According to her, empathy is the only way to end this dilemma that is entrenched in society for "keeping people locked up for weed while others can purchase marijuana in a store legally." One simply cannot ignore the endless reports of horrific abuse suffered by marijuana prisoners, who are mostly non-violent.

In a recent USA Today article, Eileen Rivers noted how the “nation's failed weed war turned many into prisoners and others into moguls.” Fortunately, there are some industry leaders who have taken it upon themselves to free such inmates from jail. Several cannabis companies in the state of Michigan have started setting aside profits in a bid to help free those convicted on cannabis charges.

Last month, Green Peak Innovations launched its Two Joints value flower brand in partnership with the popular Last Prisoner Project. Meanwhile, a former inmate in Lansing launched Redemption Cannabis Company, which reportedly donates 10% of its profits towards criminal justice reform. According to the Detroit Free Press, about 235,000 people in Michigan have misdemeanor records for marijuana use or possession. And while the number in prison is decidedly smaller, they add up to around 40,000 inmates across the nation, per the Last Prisoner Project.

Green Peak, since its inception, has contributed funds to state lobbying efforts in a bid to expunge such convictions. “We’ve supported a number of bills, some more quietly than others,” CEO Jeff Radway told Benzinga. “Frankly, we’re trying to do what’s right before we’re doing what’s good from a publicity standpoint.”

A worker looks through a bag of marijuana that will be used to make marijuana-infused chocolate edibles at Kiva Confections on January 16, 2018, in Oakland, California. (Getty Images)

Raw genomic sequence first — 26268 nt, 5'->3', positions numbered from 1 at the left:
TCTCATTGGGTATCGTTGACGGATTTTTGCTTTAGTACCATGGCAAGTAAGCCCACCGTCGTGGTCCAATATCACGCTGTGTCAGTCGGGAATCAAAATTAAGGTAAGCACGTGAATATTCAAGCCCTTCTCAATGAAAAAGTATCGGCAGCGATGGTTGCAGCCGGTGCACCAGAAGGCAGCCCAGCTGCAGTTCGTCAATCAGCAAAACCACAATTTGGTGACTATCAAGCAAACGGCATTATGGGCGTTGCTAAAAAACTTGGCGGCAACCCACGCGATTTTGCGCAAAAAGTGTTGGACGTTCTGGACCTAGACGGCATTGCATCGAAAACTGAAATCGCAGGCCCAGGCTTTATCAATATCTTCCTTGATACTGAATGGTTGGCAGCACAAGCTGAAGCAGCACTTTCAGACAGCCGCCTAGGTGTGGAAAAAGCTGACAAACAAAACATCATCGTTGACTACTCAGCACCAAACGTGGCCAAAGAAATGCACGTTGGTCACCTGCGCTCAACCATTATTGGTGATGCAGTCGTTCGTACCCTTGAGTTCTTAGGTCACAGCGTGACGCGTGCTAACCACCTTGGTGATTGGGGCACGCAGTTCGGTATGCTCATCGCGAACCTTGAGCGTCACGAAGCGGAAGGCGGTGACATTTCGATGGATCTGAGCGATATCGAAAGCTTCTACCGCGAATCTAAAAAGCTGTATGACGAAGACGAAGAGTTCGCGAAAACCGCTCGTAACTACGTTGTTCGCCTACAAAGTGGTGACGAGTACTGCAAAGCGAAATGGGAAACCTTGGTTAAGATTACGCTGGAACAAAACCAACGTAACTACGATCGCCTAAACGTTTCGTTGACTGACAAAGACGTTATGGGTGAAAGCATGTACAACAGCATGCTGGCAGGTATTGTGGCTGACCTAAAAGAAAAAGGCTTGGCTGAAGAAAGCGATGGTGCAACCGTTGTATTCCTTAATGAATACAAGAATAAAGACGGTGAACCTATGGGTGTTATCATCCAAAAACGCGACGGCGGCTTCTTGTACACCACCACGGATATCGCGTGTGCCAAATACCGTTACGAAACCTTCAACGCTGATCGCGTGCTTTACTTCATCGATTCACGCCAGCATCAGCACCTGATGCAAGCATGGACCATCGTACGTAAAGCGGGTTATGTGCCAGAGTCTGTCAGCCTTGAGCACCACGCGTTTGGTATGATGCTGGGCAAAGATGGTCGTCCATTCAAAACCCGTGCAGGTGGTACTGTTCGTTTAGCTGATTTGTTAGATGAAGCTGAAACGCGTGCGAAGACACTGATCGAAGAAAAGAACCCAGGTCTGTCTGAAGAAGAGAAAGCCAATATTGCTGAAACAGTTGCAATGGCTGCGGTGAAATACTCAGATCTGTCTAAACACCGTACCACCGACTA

The company's Two Joints “social equity and social justice” initiative will funnel part of its revenue to fixed monthly donations to the Last Prisoner Project. “When we started the company three years ago, we didn't know a lot about cannabis, but we were business guys,” Radway said. “We had a strong sense that cannabis should never have been illegal. As we were starting a line, we were essentially planning for our success, it didn’t feel right not to find an organization and a cause that we could support and bring it full circle.”

While funding the Last Prisoner Project is the first step for the company, they are now working towards hiring individuals who have been released from prison. “There’s a huge need out there to not only advocate for people that need to be released but also be reintegrated into society,” Radway told the outlet.

Meanwhile, Ryan Basore, who spent six years of federal prison for the cultivation of marijuana, is working on a similar model for his business. His company Redemption Cannabis Company donates 10% of sales to a nonprofit that furnishes commissary cash to inmates with marijuana-related convictions, helps released prisoners reintegrate back into society, as well as lobbies Lansing officials for criminal justice reform.

“I was in there for a few years, so I understand what it’s like,” Basore told the Lansing City Pulse. “I want to put money on people’s books and help them after they get out too. If you don’t have great friends, family, and a support system, you can really be set up to fail after you get released. I want to help.”

If marijuana sales are legal in so many states across the US, it is only logical that prisoners convicted of related crimes be freed as soon as possible.